Last week, we met a number of influential speakers on national issues and the general consensus is that the longer the negative talk of strikes, NAMA and the budget continues, the less likely will consumers spend their money.
Ongoing worry is keeping the economy in recession and a bank spokesman said, if the public could be persuaded a little more, then the VAT and excise duty figures would increase and the need for extra cuts to balance budgets would be less and we could trade out of recession.
A car scrappage scheme and a reduction in VAT for December could give trade a lift and be a boost for Irish retailers in the run up to Christmas. In Dublin, they are heavily affected by the cheap sterling but, as one consumer said, a smart shopper would nearly get the value locally instead of having the major trek up north. Waterford retailers will be hoping that the consumer will spend more this Christmas than they were planning to and give local traders a boost.
Blame game is too long
Here in Waterford, we had a visit from the Fine Gael front bench last week and, obviously, they blamed the Government for NAMA. But with economist George Lee presiding, they did seek solutions from business leaders. They were willing to listen to how tough it is out there and that people do want solutions whether it be for manufacturing where cheaper energy costs are needed or hotels and restaurants that need a VAT reduction. The Government does suffer from inertia and a failure to take risks.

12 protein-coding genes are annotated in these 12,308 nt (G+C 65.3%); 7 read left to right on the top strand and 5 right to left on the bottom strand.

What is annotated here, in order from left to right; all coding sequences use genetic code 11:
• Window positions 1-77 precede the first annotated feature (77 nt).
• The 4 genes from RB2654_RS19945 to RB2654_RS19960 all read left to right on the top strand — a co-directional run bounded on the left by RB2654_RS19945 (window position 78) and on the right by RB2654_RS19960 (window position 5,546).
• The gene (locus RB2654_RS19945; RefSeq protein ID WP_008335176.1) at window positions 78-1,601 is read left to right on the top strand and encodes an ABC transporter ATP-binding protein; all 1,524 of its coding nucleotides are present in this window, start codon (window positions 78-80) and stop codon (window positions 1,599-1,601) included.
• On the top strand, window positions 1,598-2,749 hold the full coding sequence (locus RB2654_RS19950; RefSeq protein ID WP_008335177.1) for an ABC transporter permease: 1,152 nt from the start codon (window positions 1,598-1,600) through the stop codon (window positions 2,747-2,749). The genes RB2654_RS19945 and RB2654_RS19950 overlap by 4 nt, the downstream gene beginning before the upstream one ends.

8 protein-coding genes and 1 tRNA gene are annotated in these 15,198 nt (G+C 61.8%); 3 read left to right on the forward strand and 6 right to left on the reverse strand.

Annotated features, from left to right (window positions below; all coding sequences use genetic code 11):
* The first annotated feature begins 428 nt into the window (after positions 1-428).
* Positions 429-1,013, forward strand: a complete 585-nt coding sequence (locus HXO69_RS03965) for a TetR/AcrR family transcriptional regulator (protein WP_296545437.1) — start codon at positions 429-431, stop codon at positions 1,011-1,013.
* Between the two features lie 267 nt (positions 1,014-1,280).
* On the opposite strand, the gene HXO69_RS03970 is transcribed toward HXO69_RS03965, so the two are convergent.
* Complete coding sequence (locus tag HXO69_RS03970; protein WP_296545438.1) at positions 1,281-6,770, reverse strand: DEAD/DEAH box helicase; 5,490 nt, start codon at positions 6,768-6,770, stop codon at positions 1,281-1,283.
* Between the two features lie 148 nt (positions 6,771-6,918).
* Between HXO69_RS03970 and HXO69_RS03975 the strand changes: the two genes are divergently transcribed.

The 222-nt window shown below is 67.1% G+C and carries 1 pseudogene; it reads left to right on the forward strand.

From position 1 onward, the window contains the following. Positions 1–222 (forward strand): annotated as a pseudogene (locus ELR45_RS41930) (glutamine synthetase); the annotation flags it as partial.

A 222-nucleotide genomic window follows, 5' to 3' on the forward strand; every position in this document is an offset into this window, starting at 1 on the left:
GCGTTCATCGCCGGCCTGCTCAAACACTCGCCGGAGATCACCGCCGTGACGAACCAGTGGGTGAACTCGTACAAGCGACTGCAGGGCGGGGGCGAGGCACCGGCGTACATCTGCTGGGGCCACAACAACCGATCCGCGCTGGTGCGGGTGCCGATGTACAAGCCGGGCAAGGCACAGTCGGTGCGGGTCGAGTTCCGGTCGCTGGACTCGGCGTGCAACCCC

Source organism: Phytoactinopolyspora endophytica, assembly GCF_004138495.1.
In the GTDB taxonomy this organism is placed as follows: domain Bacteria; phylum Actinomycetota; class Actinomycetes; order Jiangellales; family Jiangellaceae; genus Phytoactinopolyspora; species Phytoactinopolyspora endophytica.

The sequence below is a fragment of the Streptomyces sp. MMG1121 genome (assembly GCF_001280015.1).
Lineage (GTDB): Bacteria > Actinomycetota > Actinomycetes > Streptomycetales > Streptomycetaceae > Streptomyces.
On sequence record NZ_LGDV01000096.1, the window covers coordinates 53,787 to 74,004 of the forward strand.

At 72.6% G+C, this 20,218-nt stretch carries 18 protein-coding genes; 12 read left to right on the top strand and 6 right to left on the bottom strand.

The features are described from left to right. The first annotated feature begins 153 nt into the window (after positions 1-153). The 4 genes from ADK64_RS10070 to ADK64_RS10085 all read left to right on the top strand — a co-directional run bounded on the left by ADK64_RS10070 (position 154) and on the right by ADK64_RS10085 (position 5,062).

The banking crisis is hitting small business and lack of credit is making many traders struggle creating an urgent need for the consumer to spend more. We feel that blaming Fianna Fail, the bankers and developers may be correct but it will not solve the problem.
The Dutch are very practical people and do find solutions. Therefore we need to take a leaf out of their book and get on with solving the public finances, generating confidence and encouraging the consumer to spend more. It looks now that Ireland will be the last West Europe country to emerge from recession. Why?
We probably only have ourselves to blame. In-fighting and proportioning blame are not going to sort things out and will instead delay matters.
Public service strikes may show some solidarity and be an expression of frustration but strikes will not provide solutions. Such action will also hit consumer confidence and lead to further losses of jobs in retail and services.
It really is time we became more mature and logical in coming to finding a way out of the crisis.